“Sorry it’s so late, it’s the only time I could” the son mumbles to his father, on a call at the top of the play. My heart panged and the guilt bubbled up as I counted the days (weeks?) since I last spoke to my mom in a way that didn’t involve emojis, feeling the tension between my words “I can’t find time” and my fear of their hidden meaning “I can’t find time for you”. In This is Who I Am by Amir Nizar Zuabi, we experience a late night zoom call between an estranged father and son as they struggle to perfect a mother’s recipe from memory. At the same time, they struggle to see and be seen by each other, each hoping for a connection that feels just out of reach. Continue reading “This Is Who I Am Transcends Politics and Makes the Palestinian Identity Personal”
We See You White American Theater has grown exponentially since we last covered this dynamic and controversial movement in June. Their Change.org petition has grown to over 100,000 signatures, and their Instagram has over 20,000 followers.
Who are they? Why are they anonymous? Look no further for an answer. #WeSeeYouWat has launched a new Medium page. They are using the platform to speak directly to the Black, Indigenous, and POC community, answering the questions we’ve been asking.
In a series entitled “12 Days of Watchmas,” they seem to be revealing both the structure of the organization as well as the experiences of people that are motivating the movement. According to the first post on the Medium page a new article will drop every day for twelve days.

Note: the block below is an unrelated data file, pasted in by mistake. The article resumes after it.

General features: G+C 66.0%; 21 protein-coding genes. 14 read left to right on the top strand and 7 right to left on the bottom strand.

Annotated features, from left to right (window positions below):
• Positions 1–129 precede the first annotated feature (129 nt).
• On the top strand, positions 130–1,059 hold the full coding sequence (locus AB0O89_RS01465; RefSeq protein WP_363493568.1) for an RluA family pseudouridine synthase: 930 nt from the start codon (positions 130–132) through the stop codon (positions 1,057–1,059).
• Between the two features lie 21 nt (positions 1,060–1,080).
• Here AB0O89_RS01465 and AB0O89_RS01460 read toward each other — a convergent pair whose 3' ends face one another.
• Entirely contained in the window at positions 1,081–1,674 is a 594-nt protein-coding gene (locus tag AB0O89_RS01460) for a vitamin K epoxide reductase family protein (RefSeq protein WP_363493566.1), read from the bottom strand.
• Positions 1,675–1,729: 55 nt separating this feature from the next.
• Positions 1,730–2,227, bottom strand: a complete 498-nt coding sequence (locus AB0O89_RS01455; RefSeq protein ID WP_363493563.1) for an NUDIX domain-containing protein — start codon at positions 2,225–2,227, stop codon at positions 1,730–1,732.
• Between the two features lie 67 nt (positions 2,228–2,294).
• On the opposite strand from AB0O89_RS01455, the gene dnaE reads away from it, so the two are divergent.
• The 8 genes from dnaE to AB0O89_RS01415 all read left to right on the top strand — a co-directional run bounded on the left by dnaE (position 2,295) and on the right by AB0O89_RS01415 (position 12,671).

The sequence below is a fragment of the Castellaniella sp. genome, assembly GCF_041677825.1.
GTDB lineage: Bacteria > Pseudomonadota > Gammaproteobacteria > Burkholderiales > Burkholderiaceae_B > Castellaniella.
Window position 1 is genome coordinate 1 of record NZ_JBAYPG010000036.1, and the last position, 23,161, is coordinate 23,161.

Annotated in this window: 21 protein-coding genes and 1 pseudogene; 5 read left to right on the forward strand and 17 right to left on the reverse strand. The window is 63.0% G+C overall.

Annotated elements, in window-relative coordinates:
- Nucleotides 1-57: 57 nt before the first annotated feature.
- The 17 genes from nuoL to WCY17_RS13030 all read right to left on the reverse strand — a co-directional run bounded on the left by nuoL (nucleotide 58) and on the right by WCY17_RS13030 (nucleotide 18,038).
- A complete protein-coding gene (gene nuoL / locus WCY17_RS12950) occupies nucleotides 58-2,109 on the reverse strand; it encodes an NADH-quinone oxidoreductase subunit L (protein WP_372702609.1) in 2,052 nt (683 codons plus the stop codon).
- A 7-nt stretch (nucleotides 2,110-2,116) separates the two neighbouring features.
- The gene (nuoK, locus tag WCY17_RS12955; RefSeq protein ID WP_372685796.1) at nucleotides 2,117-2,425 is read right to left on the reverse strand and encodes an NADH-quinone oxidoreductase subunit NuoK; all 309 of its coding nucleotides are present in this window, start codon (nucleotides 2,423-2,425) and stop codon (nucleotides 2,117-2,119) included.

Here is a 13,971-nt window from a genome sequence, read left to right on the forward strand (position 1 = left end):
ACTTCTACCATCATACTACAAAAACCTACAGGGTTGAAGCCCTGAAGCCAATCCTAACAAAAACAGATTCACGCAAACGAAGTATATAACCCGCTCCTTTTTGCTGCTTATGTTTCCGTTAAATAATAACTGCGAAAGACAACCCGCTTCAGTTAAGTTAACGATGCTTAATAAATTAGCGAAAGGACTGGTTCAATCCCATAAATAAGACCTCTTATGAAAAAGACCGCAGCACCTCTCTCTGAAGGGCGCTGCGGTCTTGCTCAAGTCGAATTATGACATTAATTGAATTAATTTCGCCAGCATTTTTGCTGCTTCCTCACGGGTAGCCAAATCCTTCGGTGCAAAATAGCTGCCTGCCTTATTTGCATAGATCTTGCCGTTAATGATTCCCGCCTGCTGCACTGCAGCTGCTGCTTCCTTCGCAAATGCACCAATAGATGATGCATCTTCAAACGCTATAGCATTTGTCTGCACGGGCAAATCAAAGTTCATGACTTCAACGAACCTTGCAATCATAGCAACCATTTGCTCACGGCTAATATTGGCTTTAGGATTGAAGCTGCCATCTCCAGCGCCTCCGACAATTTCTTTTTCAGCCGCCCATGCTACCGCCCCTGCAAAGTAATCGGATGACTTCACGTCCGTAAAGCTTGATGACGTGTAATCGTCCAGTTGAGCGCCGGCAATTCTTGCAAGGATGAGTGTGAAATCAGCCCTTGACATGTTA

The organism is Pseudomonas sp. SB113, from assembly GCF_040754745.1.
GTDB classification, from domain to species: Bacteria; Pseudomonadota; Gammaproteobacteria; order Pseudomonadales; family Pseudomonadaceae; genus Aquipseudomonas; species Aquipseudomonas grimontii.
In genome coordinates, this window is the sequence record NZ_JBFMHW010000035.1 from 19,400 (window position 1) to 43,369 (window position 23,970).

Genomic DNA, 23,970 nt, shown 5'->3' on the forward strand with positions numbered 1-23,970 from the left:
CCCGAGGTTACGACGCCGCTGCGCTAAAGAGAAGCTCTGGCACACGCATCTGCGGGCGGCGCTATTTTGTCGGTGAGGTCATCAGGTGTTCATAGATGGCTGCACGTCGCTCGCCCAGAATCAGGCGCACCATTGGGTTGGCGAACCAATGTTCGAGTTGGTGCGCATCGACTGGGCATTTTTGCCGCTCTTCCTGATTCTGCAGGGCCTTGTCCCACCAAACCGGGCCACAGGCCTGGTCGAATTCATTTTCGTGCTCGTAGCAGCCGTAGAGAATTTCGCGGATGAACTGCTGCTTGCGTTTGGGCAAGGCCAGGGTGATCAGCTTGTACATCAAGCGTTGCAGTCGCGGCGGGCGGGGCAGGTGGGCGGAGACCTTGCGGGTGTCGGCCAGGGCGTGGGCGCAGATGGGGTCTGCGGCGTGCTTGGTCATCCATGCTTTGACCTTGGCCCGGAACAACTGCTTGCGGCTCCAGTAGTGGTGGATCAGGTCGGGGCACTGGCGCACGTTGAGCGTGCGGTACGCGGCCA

“Think of it as an advent calendar for the people, written for us and by us. Published on our terms. There are MANY voices going into this effort that reflect the multidisciplinary, multigenerational movement we’ve built.” – We See You WAT.
Rescripted firmly believes in letting artists speak for themselves, and so below we have published the entirety of the first essay originally posted on Medium. You can also follow the movement on Twitter or Instagram.
The Anatomy of Anonymity
When we met, we didn’t know why we were meeting. We were various disgruntled BIPOC theatremakers, all fired up from the unrest in the nation. We saw the testimonies of our colleagues on Facebook and Twitter and Instagram. We were boiling over with discontent and we needed release. We didn’t all know each other. We weren’t being selective. It wasn’t a hot club to be a part of. It. Was. Random. When we signed onto an anonymous zoom, we had no idea who else would be on the line. We were gathered by circumstance, and began to have church over our collective fed-upness with the field-wide fuckery. Suddenly, we felt like we HAD to do something together, and allow it to be a catalyst for future action. This was how the original Dear White American Theatre letter was born.
We then all decided to call ten friends to get them to sign the letter if they felt inspired. And ultimately, we wanted to invite our entire field into the cause by creating the change.org petition. And they did. We are the mighty 101,000 and still going.
Since then, we’ve been bombarded with the questions — Who are you? Who is behind We See You? Why are you anonymous?
Then came the accusations: We are a shadow government. We are the BIPOC illuminati. We are cowards. Elitists. Exclusionists. Simply because we refuse to quench the thirst for exposing our rotating leadership. Well let us break down why…